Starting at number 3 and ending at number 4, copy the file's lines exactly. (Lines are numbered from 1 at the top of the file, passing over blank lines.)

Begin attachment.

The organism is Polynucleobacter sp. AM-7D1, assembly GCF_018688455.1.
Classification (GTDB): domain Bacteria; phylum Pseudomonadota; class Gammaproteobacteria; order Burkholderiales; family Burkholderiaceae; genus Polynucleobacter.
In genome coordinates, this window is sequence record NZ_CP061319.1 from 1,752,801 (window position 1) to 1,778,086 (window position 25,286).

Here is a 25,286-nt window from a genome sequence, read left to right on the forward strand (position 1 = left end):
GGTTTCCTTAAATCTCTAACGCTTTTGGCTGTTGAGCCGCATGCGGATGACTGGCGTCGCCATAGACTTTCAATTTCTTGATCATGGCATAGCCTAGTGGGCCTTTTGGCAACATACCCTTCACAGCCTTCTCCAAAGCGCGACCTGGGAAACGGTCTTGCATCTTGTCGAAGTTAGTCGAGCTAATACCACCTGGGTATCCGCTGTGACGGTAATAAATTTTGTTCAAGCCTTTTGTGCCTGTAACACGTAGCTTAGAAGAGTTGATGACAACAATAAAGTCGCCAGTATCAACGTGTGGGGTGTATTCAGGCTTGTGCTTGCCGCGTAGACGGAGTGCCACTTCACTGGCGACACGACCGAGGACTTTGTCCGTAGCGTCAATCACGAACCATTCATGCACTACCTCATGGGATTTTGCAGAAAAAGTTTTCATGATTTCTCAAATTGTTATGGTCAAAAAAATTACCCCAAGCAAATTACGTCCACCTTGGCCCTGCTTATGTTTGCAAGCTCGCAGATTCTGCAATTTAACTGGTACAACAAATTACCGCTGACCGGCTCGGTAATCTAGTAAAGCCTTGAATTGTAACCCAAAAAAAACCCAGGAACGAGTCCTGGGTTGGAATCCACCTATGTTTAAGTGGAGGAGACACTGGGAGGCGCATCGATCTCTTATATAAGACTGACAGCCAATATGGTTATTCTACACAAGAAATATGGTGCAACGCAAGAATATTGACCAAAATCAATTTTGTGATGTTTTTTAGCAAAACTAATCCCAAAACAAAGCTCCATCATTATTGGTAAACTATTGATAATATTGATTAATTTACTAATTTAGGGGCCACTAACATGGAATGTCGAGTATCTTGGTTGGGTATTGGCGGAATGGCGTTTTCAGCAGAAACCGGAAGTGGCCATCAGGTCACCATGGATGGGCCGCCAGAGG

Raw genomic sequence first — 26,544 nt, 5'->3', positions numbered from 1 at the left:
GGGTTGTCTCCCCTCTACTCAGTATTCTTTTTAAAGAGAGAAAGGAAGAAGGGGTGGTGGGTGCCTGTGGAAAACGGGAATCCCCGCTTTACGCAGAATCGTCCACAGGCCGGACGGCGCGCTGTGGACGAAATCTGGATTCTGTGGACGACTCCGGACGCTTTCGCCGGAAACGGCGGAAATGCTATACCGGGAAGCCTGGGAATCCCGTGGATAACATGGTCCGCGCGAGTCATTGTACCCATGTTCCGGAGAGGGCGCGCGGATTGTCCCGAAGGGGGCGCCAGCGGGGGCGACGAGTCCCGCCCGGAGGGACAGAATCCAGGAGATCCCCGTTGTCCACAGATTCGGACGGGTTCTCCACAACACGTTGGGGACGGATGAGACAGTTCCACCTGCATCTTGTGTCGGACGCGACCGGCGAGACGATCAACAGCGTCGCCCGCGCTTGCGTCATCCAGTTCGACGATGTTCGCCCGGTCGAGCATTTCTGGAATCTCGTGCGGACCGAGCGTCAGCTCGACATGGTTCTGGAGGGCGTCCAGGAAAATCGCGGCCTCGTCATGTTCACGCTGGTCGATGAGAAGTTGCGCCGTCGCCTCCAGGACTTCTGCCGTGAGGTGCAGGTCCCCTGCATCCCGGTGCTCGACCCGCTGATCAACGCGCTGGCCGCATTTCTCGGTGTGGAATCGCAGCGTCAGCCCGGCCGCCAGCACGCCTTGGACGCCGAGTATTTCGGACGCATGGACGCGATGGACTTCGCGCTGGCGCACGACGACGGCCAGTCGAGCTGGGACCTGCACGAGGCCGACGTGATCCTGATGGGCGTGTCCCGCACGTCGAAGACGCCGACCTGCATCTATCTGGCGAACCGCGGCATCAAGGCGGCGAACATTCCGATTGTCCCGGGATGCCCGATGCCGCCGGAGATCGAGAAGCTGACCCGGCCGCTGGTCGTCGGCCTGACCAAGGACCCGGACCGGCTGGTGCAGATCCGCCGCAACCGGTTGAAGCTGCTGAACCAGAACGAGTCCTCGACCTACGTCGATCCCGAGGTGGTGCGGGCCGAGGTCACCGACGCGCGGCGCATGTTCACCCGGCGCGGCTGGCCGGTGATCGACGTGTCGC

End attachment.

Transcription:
In genome coordinates, this window is sequence record NZ_CP061319.1 from 1,752,801 (window position 1) to 1,778,086 (window position 25,286).

Here is a 25,286-nt window from a genome sequence, read left to right on the forward strand (position 1 = left end):